Chlorophyll. Stevia. Ginseng. When considering ingredients of so-called health drinks, a simple stroll down a grocery store aisle offers a dizzying bevy of options.
Brightly colored liquids in eye-catching packaging promise everything from bursts of energy to near-perfect gut health — a benefit that promises a trimmed-down waistline to boot.
It seems each year brings a new fad, and for good reason: Americans keep buying in. According to First Beverage Group, an organization that advises and invests in beverage companies, the growth of smaller "better-for-you" brands means the non-alcoholic beverage market is projected to grow from roughly $160 billion in 2008 to almost $190 billion by 2020.
But just how healthy are these "health" drink options? According to New Orleans-based health experts, the answer varies.
Simone Walker, clinical nutrition manager at West Jefferson Medical Center, says she always prefers her patients drink water instead.
"Often you're drinking flavored water anyway," Walker says. "Just have the regular water and save yourself some calories without having the extra sugar."
Walker says sports drinks are some of the biggest culprits when it comes to added sugars, and the extra dyes and chemicals don't do the body any good. She only recommends sports drinks after a workout of more than an hour, or after an intense day in the heat.
Too much dietary sugar will cause weight gain, but Walker says there are other dangers that consumers may not think about when reaching for a Gatorade or vitamin water.
"The excess of sugar intake increases inflammation in the body and leads to other diseases like diabetes, heart disease and cancer," Walker says. "Any disease you think of forms from inflammation being built up in the body over time."
Health experts agree that some drinks are fine to consume in moderation — even if heavy exercise isn't involved.
Molly Kimball, a registered dietitian with Ochsner Fitness Center and founder of the Eat Fit NOLA program, says she's a big fan of kombucha and fresh-pressed juices — particularly if they're packed with healthy greens.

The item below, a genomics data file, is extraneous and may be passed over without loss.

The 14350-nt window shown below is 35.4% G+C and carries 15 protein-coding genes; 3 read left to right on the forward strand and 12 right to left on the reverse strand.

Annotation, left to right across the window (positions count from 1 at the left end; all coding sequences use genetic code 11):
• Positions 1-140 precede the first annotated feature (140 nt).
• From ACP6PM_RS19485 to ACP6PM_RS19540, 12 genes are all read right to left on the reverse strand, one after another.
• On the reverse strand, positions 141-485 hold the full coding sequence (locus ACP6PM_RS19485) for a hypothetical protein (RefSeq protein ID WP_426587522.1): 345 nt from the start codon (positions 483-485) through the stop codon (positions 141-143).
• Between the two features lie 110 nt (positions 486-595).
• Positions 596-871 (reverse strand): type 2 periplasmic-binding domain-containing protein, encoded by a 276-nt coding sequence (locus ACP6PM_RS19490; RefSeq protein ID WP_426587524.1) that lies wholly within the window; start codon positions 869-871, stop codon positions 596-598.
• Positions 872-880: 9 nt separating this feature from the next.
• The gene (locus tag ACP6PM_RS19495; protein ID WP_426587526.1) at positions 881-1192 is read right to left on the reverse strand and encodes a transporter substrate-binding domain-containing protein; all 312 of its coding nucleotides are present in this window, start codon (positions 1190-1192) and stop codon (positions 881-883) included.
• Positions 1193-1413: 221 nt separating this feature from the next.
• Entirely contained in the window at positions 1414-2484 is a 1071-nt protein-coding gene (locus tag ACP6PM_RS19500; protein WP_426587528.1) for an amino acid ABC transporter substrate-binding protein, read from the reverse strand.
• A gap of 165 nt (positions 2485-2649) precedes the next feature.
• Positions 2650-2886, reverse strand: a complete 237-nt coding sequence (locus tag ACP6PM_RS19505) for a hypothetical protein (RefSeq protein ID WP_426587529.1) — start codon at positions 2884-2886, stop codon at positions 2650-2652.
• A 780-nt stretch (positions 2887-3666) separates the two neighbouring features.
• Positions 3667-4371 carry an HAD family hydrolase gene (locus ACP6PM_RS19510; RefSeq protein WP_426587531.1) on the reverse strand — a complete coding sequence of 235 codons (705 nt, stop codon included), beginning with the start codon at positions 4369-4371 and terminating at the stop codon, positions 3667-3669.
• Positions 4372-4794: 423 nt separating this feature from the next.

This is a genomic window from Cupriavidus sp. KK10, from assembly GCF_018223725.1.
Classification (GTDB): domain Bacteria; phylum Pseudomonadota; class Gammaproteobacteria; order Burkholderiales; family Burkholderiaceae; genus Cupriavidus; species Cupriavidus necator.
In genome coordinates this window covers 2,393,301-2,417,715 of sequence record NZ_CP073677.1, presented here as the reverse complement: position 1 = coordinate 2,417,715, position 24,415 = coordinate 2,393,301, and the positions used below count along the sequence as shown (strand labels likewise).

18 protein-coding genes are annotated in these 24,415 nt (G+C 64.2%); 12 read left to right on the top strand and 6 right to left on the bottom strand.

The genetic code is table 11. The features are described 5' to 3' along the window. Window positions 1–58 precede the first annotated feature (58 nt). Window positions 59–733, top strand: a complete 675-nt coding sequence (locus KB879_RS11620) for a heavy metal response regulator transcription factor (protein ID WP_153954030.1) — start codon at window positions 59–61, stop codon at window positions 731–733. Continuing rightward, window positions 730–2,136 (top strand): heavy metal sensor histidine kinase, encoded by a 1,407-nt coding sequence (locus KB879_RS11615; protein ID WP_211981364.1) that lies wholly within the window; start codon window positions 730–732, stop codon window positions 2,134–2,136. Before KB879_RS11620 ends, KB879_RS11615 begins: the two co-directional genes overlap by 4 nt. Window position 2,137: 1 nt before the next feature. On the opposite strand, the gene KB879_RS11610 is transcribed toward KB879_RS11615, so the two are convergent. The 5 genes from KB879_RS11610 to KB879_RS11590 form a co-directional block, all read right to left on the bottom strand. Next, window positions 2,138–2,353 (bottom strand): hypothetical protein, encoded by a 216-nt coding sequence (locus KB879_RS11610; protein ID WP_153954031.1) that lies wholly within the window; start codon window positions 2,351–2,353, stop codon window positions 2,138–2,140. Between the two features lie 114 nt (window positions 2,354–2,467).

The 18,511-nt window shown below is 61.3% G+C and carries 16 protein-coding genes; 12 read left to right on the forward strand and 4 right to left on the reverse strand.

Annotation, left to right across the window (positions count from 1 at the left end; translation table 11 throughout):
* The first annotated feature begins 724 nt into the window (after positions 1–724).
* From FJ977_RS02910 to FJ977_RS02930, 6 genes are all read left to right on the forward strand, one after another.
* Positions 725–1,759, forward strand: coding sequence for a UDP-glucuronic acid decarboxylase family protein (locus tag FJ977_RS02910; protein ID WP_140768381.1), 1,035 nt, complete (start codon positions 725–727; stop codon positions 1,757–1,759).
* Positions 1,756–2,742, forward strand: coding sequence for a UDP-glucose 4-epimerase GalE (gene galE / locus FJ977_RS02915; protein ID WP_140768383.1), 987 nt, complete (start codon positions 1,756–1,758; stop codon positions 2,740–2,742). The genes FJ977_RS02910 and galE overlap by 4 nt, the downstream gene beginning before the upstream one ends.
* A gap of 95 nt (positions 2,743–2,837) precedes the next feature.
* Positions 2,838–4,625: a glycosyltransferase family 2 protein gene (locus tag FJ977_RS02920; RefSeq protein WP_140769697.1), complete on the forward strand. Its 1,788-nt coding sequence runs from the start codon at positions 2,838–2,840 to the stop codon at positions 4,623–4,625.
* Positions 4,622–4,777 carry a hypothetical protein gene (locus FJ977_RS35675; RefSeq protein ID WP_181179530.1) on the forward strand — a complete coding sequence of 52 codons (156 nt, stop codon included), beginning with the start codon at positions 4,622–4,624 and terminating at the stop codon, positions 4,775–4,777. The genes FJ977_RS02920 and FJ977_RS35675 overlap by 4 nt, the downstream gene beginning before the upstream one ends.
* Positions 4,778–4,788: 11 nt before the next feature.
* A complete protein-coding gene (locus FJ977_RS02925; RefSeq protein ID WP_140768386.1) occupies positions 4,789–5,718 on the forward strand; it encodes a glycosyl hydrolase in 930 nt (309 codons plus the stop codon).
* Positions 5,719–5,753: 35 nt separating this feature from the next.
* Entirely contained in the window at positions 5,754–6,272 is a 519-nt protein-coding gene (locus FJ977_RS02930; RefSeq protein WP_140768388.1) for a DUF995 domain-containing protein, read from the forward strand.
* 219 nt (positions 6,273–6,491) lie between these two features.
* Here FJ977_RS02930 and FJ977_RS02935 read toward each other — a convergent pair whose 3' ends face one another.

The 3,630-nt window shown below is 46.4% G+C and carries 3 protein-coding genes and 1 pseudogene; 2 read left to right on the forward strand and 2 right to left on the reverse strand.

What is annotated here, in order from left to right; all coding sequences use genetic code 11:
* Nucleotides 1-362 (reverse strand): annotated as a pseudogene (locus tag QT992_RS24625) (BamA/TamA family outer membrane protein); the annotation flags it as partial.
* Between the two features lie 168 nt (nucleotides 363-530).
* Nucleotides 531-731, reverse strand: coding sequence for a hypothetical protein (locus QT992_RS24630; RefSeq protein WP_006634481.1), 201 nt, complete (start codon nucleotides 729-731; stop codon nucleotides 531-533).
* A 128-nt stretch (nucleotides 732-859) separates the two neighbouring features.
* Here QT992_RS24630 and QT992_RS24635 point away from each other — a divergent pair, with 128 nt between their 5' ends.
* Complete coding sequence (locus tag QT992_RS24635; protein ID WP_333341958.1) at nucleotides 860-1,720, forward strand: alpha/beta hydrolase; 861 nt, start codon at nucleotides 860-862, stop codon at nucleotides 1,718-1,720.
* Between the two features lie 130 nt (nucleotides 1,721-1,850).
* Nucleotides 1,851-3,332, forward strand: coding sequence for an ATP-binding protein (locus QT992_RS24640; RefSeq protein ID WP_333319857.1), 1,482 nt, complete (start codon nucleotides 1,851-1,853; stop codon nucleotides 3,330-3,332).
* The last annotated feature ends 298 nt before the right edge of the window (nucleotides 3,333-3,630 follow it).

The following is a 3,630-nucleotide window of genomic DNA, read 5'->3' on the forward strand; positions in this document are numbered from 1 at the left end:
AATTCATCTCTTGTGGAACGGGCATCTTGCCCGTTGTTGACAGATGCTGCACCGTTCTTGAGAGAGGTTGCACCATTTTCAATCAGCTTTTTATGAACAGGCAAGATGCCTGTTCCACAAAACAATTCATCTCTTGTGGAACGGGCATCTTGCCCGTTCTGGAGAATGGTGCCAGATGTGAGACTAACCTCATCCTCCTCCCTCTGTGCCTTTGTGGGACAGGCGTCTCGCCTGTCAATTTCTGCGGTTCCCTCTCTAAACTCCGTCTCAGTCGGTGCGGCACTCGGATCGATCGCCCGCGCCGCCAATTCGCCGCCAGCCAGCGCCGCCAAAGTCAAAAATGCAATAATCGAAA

Kimball says coconut water, too, can be fine to drink for some added taste and extra electrolytes, as long as it doesn't have too many added flavors. She says the biggest mistake consumers make is picking brands or particular products that sneak in added flavoring, which often hides even more sugar.
"Make sure you're looking for that sometimes hard-to-miss label that says 'unsweetened,'" Kimball says. "It's otherwise easy to have as much as a day's worth of sugar in a cup."
Regardless of whether health- conscious consumers are sipping something flavored or just plain water, nutritionists agree: It's imperative to keep hydrated, especially in hot weather.
Kimball says dehydration often causes an array of health problems. Muscle cramping can be a sign, and even grogginess or lack of mental clarity can mean you need a few more glasses of water or other hydrating liquid throughout the day.
"When people come to me, one of the first things I ask about is their fluid intake," Kimball says. "That's going to be the biggest thing that's linked to our energy levels."
According to Kimball, any number of drinks can be healthy and also count toward that ideal amount of fluid intake, including fizzy waters and herbal tea.
Walker's advice is simpler: just have a glass of water, maybe with lemon for flavoring.
"Replacing your water intake with the drinks that claim to be healthy is just not the best thing for you," she says.